Beds, Herts & Bucks

M25 fatal crashes to be investigated

The scene of the M25 lorry crash
Image caption The Highways Agency has advised people to avoid the area

An inquiry into whether roadworks have contributed to a "spike in fatal accidents" on the M25 in Hertfordshire is to be carried out by the government.

Two sisters aged six and 10 were killed in a collision between junctions 23 and 25 in June and a lorry driver was killed last week.

Four men were injured on Friday when a lorry overturned on the same stretch.

Transport Secretary Patrick McLoughlin told the House of Commons he would look to have a full investigation.

The roadworks, which began in February, are scheduled for completion in December 2014, and include the installation of a stronger concrete barrier, strengthening bridges as well as resurfacing the roads.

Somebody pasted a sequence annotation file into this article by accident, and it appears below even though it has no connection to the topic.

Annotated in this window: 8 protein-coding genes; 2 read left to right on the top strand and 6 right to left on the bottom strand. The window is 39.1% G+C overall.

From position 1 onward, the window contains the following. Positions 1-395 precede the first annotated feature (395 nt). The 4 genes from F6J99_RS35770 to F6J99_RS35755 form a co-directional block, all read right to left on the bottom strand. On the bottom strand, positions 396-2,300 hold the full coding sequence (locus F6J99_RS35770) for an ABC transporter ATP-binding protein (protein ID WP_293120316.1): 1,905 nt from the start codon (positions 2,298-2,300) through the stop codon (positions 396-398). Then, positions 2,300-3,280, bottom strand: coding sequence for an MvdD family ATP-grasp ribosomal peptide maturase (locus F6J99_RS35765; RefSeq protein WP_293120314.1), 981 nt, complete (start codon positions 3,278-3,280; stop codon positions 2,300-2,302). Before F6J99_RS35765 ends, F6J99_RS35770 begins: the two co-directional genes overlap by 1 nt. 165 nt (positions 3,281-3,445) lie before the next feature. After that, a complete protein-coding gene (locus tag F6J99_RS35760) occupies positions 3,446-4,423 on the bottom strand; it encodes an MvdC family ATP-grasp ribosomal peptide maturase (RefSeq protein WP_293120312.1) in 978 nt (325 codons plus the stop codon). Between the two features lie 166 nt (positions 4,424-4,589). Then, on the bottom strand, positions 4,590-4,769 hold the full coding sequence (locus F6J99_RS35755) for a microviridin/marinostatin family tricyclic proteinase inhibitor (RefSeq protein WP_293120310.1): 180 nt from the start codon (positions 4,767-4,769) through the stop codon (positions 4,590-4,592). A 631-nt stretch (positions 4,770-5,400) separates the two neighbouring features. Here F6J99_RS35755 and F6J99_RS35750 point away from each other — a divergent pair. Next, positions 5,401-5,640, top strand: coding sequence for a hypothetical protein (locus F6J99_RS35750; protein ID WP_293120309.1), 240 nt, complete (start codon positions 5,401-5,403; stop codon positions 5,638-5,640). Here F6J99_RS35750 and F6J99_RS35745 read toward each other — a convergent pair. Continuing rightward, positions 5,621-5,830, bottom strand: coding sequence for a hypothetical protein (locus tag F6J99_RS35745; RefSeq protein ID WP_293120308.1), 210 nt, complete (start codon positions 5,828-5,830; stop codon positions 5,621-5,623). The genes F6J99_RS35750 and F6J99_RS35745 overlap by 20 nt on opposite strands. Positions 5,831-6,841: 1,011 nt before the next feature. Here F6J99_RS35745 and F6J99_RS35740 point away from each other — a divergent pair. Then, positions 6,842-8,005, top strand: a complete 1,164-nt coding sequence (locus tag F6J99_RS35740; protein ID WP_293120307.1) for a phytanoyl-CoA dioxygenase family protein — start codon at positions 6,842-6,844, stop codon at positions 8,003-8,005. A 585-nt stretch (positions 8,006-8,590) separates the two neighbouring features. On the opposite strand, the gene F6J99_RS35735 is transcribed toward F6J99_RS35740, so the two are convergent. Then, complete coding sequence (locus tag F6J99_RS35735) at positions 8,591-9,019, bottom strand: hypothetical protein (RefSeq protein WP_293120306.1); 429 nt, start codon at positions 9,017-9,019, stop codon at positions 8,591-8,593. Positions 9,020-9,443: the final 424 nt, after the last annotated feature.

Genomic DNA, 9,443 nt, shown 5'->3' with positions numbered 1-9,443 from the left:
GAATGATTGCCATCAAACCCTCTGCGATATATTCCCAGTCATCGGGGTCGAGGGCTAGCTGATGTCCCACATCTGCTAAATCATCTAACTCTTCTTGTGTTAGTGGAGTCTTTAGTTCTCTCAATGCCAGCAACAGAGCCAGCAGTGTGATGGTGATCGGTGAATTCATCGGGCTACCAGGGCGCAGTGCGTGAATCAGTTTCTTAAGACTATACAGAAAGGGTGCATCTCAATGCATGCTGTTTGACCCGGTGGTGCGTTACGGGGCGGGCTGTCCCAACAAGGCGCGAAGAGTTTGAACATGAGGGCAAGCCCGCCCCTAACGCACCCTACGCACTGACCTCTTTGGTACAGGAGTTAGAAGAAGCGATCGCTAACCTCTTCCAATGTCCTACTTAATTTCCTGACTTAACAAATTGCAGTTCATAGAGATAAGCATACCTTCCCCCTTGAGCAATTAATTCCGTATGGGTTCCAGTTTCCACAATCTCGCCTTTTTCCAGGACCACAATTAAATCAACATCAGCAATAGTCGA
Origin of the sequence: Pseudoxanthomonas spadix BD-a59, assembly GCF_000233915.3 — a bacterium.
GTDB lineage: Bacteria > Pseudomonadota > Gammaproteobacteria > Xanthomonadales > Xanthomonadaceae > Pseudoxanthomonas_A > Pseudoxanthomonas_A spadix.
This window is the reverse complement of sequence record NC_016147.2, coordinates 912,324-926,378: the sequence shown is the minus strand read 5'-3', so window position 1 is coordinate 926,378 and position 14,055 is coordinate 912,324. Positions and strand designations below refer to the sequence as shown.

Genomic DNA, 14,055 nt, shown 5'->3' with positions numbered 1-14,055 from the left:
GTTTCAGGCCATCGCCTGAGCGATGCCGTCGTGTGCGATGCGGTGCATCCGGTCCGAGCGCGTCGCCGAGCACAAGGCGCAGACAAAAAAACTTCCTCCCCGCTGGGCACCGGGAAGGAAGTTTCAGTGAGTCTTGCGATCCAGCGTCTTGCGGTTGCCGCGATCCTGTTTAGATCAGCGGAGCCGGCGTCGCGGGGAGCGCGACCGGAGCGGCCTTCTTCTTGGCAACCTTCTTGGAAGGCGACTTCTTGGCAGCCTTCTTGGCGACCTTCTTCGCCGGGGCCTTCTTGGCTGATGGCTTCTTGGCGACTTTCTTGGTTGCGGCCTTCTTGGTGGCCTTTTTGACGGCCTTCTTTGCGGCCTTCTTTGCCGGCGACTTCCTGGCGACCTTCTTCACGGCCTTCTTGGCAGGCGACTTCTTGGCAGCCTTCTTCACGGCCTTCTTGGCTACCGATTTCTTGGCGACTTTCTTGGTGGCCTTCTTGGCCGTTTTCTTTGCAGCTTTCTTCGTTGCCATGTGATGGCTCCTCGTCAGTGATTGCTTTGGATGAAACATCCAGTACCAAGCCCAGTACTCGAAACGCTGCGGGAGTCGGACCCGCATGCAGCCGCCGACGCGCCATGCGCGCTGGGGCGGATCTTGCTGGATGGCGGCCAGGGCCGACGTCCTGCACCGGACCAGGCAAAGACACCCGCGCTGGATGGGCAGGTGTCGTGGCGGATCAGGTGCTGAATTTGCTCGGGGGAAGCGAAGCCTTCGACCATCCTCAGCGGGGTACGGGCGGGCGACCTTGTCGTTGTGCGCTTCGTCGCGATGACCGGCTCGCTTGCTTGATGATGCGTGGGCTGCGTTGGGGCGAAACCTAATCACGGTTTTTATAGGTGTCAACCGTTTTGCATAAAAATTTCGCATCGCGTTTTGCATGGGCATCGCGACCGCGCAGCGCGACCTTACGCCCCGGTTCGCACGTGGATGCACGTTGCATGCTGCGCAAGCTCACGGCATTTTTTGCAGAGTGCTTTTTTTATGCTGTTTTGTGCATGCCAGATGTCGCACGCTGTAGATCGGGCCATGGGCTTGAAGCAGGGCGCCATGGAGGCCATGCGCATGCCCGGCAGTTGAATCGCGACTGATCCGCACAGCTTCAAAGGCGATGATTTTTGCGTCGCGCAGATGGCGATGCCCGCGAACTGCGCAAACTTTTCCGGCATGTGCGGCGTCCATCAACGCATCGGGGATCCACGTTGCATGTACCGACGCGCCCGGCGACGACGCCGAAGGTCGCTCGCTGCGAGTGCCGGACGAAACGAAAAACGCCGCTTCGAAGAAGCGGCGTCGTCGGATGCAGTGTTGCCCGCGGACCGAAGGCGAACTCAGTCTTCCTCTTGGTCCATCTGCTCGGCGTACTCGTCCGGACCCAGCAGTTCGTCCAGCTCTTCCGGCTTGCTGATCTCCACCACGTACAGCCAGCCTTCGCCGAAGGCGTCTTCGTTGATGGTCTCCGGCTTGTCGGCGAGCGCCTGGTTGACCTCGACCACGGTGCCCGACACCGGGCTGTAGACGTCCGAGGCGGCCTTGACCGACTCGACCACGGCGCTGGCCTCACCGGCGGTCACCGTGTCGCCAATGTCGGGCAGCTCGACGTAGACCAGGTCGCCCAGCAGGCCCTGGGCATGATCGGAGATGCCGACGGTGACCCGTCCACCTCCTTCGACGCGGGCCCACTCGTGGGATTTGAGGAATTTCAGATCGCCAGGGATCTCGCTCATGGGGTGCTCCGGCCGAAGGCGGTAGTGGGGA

During transport questions on Thursday, Enfield North MP Nick de Bois, whose constituency takes in the relevant junctions, told Mr McLoughlin there had been a "serious spike in fatal accidents" on that part of the motorway.

He called for the causes, which may include the road management during the works, to be "urgently" investigated.

Mr McLoughlin said the "appalling incidents" had obviously caused great distress to the families of the victims but also "incredible disruption" to the area.

"I will want to have a full investigation as to whether the points that you have raised have any bearings on these particular accidents," he said.

The Highways Agency have not yet commented.

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